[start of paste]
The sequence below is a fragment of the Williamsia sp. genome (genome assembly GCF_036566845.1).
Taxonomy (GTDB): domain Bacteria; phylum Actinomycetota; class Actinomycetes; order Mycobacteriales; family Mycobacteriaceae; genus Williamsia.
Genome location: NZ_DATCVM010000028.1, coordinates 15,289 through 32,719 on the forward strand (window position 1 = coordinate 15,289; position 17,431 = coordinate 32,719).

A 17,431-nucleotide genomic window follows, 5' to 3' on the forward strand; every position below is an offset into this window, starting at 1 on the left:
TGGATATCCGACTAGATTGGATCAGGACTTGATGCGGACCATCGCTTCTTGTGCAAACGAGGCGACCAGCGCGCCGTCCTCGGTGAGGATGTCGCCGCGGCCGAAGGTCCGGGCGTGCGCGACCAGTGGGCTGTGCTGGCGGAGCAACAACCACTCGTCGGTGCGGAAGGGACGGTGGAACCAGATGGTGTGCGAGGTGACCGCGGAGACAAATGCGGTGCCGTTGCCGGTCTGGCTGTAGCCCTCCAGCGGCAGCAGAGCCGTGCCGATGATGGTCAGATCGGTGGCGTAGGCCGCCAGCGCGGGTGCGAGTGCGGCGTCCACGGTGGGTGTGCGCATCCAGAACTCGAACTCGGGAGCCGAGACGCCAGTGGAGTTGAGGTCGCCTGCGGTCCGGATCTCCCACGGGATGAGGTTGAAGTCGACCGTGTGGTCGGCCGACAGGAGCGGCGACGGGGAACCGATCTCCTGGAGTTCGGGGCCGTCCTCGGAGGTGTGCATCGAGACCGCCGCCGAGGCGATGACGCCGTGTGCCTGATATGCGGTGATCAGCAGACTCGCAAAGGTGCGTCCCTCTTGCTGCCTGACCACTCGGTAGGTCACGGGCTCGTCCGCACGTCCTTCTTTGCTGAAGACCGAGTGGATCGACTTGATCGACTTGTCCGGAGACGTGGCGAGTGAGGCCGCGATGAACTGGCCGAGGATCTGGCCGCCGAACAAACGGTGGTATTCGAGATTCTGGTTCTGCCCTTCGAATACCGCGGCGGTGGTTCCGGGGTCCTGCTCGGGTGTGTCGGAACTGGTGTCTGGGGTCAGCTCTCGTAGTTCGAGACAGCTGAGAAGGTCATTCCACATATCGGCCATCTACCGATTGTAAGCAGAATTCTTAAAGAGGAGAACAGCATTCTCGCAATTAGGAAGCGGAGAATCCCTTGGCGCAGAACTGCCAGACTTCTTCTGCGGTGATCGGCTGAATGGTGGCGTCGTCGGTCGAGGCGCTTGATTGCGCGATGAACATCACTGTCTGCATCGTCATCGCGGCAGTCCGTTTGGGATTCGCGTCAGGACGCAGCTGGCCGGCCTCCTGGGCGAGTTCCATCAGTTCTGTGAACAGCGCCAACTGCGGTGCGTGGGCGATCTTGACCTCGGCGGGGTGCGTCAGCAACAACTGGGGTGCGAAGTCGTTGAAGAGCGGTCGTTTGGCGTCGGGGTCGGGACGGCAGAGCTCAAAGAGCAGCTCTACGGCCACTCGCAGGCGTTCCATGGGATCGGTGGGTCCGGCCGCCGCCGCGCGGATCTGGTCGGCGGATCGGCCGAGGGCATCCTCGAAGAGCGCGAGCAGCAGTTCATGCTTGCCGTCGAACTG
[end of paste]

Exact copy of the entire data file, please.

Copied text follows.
The sequence below is a fragment of the Williamsia sp. genome (genome assembly GCF_036566845.1).
Taxonomy (GTDB): domain Bacteria; phylum Actinomycetota; class Actinomycetes; order Mycobacteriales; family Mycobacteriaceae; genus Williamsia.
Genome location: NZ_DATCVM010000028.1, coordinates 15,289 through 32,719 on the forward strand (window position 1 = coordinate 15,289; position 17,431 = coordinate 32,719).

A 17,431-nucleotide genomic window follows, 5' to 3' on the forward strand; every position below is an offset into this window, starting at 1 on the left:
TGGATATCCGACTAGATTGGATCAGGACTTGATGCGGACCATCGCTTCTTGTGCAAACGAGGCGACCAGCGCGCCGTCCTCGGTGAGGATGTCGCCGCGGCCGAAGGTCCGGGCGTGCGCGACCAGTGGGCTGTGCTGGCGGAGCAACAACCACTCGTCGGTGCGGAAGGGACGGTGGAACCAGATGGTGTGCGAGGTGACCGCGGAGACAAATGCGGTGCCGTTGCCGGTCTGGCTGTAGCCCTCCAGCGGCAGCAGAGCCGTGCCGATGATGGTCAGATCGGTGGCGTAGGCCGCCAGCGCGGGTGCGAGTGCGGCGTCCACGGTGGGTGTGCGCATCCAGAACTCGAACTCGGGAGCCGAGACGCCAGTGGAGTTGAGGTCGCCTGCGGTCCGGATCTCCCACGGGATGAGGTTGAAGTCGACCGTGTGGTCGGCCGACAGGAGCGGCGACGGGGAACCGATCTCCTGGAGTTCGGGGCCGTCCTCGGAGGTGTGCATCGAGACCGCCGCCGAGGCGATGACGCCGTGTGCCTGATATGCGGTGATCAGCAGACTCGCAAAGGTGCGTCCCTCTTGCTGCCTGACCACTCGGTAGGTCACGGGCTCGTCCGCACGTCCTTCTTTGCTGAAGACCGAGTGGATCGACTTGATCGACTTGTCCGGAGACGTGGCGAGTGAGGCCGCGATGAACTGGCCGAGGATCTGGCCGCCGAACAAACGGTGGTATTCGAGATTCTGGTTCTGCCCTTCGAATACCGCGGCGGTGGTTCCGGGGTCCTGCTCGGGTGTGTCGGAACTGGTGTCTGGGGTCAGCTCTCGTAGTTCGAGACAGCTGAGAAGGTCATTCCACATATCGGCCATCTACCGATTGTAAGCAGAATTCTTAAAGAGGAGAACAGCATTCTCGCAATTAGGAAGCGGAGAATCCCTTGGCGCAGAACTGCCAGACTTCTTCTGCGGTGATCGGCTGAATGGTGGCGTCGTCGGTCGAGGCGCTTGATTGCGCGATGAACATCACTGTCTGCATCGTCATCGCGGCAGTCCGTTTGGGATTCGCGTCAGGACGCAGCTGGCCGGCCTCCTGGGCGAGTTCCATCAGTTCTGTGAACAGCGCCAACTGCGGTGCGTGGGCGATCTTGACCTCGGCGGGGTGCGTCAGCAACAACTGGGGTGCGAAGTCGTTGAAGAGCGGTCGTTTGGCGTCGGGGTCGGGACGGCAGAGCTCAAAGAGCAGCTCTACGGCCACTCGCAGGCGTTCCATGGGATCGGTGGGTCCGGCCGCCGCCGCGCGGATCTGGTCGGCGGATCGGCCGAGGGCATCCTCGAAGAGCGCGAGCAGCAGTTCATGCTTGCCGTCGAACTG